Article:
race bikes

Indian Motorcycle and S&S Cycle have teamed up to commemorate Tyler O’Hara’s 2022 King of the Baggers championship win in a unique and wonderful way. 

  • only 29 units of the King of the Baggers race bike will be build. 
  • the limited-run race machine will be built to full 2022 racing specification.

Both parties is creating a limited run of the ‘track-only’ Indian Challenger RR King of the Baggers race. The Indian Challenger RR is an extreme bagger racer that costs around USD100,000 (RM451k) and is built to full 2022 racing specifications, making it impossible to ride on the road.

Based on reports, the UK will only get one bike, while the other 28 will be distributed between Australia, New Zealand, France, Germany, and Japan. 

The limited-run machines are being built to celebrate O’Hara’s success, and only 29 will be made, which is the number of bikes he ran over the 2022 season.

Based on Indian’s 1768cc Challenger V-twin cruiser, the limited-run Challenger RR will undergo a massive transformation to make it race-ready. The engine will be upgraded with a new camshaft, a 112 CID big-bore cylinder/piston kit, a new air intake, and CNC ported cylinder heads. 

Protecting the motor is an S&S belly pan, and sportier foot controls assist with ground clearance. The bike is also fitted with a quickshifter and a billet clutch cover.

The suspension has been upgraded, and 17-inch rims with Dunlop treaded race tires have replaced the standard 19-inch front and 16-inch rear wheels. Fully-adjustable Öhlins FGR250 front forks and an Öhlins TTX rear shock provide excellent handling. 

The bike has been converted to chain drive, and the swingarm has been modified to cope with the additional power required in the corners.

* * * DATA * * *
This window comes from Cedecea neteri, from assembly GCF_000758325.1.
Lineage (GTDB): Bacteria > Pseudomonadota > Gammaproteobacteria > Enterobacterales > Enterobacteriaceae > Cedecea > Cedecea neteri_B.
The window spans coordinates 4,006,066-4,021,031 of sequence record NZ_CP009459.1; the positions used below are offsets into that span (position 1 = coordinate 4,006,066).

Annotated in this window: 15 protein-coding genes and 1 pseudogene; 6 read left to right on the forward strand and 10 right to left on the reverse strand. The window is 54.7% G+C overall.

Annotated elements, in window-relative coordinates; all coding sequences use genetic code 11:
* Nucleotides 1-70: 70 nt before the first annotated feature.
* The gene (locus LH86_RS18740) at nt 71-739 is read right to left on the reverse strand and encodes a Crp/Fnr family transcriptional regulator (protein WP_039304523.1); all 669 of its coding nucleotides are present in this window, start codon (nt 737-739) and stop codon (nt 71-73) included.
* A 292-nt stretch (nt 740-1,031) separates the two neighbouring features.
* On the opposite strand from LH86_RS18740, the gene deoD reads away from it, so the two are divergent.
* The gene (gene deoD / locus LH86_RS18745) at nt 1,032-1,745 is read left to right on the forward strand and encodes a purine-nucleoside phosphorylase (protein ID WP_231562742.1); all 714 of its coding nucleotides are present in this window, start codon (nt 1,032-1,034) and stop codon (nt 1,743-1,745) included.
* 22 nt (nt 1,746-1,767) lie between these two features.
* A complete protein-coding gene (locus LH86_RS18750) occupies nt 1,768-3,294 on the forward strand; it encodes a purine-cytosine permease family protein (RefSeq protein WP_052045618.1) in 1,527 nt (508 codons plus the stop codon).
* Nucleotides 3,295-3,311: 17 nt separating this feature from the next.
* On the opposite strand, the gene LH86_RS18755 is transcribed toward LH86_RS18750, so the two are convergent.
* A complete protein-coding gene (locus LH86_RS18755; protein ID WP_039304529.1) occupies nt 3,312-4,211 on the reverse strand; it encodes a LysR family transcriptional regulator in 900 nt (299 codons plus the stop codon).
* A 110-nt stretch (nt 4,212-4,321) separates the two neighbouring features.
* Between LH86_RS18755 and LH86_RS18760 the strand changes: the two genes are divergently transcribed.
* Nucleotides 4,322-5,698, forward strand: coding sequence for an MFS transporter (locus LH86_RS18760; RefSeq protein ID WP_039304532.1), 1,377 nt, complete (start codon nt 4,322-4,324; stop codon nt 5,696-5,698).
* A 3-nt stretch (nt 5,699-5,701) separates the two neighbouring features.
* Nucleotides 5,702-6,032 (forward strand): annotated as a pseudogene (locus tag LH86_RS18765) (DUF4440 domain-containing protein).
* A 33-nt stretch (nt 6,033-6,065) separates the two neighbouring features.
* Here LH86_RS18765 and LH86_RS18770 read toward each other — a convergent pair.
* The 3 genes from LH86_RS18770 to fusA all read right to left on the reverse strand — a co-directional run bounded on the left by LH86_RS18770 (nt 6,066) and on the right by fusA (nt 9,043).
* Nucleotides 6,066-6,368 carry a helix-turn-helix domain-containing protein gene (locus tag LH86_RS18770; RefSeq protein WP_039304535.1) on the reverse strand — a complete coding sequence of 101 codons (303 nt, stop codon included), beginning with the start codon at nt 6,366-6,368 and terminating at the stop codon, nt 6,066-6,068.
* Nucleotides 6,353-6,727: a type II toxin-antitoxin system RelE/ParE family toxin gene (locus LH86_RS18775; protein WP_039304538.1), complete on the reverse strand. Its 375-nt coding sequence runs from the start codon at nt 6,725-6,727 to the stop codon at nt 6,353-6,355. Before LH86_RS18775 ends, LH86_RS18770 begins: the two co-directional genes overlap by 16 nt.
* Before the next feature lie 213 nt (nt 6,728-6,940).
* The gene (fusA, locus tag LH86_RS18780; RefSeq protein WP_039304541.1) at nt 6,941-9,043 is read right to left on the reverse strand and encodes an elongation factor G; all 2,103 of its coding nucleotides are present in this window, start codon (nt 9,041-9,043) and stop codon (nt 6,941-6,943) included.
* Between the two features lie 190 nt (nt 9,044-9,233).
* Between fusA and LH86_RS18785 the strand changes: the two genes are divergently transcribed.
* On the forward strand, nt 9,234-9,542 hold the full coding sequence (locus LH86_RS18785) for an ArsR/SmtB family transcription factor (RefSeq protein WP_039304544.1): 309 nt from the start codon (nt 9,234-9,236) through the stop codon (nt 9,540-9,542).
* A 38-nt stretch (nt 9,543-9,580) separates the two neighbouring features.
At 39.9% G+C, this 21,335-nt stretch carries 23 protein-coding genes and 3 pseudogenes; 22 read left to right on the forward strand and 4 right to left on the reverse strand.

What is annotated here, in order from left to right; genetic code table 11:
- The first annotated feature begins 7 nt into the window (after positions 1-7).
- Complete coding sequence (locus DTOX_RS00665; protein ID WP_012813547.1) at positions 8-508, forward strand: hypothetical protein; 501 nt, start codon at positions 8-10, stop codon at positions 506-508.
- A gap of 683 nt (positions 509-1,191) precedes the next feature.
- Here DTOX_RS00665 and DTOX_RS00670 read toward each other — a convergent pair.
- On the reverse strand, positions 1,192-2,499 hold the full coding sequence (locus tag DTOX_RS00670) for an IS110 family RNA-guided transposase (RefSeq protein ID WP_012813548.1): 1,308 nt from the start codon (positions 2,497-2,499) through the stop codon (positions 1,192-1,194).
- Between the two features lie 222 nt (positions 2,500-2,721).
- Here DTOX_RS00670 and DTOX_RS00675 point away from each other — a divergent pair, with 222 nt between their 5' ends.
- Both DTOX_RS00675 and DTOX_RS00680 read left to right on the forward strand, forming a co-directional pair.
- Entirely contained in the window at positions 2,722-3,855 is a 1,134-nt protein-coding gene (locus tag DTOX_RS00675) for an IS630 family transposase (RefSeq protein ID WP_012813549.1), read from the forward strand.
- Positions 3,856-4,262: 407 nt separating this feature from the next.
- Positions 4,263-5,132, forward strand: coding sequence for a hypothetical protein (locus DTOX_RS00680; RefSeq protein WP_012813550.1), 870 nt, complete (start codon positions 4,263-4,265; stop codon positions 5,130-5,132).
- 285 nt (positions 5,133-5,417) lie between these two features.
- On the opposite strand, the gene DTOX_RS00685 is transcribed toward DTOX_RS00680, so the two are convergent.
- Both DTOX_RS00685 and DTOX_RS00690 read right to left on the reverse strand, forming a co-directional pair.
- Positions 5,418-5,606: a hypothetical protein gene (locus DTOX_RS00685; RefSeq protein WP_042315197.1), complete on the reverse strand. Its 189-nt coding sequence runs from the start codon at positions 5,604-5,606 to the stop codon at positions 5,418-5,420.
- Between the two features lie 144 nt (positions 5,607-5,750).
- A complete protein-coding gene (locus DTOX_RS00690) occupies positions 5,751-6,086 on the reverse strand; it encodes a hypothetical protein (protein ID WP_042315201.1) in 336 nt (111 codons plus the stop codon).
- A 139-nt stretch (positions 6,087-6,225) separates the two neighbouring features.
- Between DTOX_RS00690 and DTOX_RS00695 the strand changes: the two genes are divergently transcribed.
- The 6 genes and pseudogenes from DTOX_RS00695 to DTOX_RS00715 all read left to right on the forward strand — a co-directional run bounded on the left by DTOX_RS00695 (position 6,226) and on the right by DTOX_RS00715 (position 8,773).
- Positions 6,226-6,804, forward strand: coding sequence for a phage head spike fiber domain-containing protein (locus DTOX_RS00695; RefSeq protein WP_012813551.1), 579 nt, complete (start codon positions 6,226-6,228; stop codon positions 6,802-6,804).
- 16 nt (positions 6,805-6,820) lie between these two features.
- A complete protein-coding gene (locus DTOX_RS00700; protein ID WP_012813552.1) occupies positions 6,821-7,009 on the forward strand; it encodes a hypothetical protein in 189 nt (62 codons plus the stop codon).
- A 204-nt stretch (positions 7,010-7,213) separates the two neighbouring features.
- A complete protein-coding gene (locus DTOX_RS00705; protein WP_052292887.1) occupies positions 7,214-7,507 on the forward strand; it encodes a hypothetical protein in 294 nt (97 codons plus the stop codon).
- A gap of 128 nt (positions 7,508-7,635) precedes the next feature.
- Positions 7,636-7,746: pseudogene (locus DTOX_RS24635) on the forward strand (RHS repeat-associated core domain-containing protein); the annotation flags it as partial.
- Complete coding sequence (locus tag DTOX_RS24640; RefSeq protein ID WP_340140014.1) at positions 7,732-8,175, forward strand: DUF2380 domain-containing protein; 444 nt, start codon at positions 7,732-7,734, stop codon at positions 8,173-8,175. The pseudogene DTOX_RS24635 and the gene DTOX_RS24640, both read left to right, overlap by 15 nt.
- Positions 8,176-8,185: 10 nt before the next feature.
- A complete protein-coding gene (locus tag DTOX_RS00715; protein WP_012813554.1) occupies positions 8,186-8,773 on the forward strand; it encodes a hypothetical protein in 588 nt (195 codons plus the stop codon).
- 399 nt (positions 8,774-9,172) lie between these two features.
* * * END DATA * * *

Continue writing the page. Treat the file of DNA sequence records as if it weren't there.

Other modifications include:

  • carbon fibre saddlebags
  • aerodynamic bodywork
  • Brembo M4 front calipers
  • Chunky 330mm Alpha Racing discs with specialist SBS pads

Dutch university students are behind this pair of excellently built electric race bikes that’s capable of 0-100KM/H in under 3 seconds!


You’ve seen it on MotoGP bikes. Even your friends might have it. But what does it actually do? In this article, we’re going to talk about the very purpose of the brake lever protector and if you really need one for your bike.

From expensive performance parts down to the very details of the custom livery, it’s no secret that we fancy owning a bike that looks and performs like a MotoGP race bike. This includes the ever-so-popular brake lever protector you see many of your fellow riders have on their bikes.

But the lever protector is anything but an accessory in MotoGP racing. In 2011, the International Motorcycling Federation (FIM) made it mandatory in all of the classes for the safety of the riders. Bikes aren’t allowed to race without the brake lever being completely protected. But what does it actually do?

As you can imagine, MotoGP racing is highly competitive. You often see the riders intensely racing side by side, especially when overtaking. The space between the riders when they get right up next to each other is so tight they could practically have a conversation. This is the reason why these bikes are equipped with the brake lever protector; it’s to prevent accidental braking in case the riders brush against one another.

What happens in the case of unintentional braking?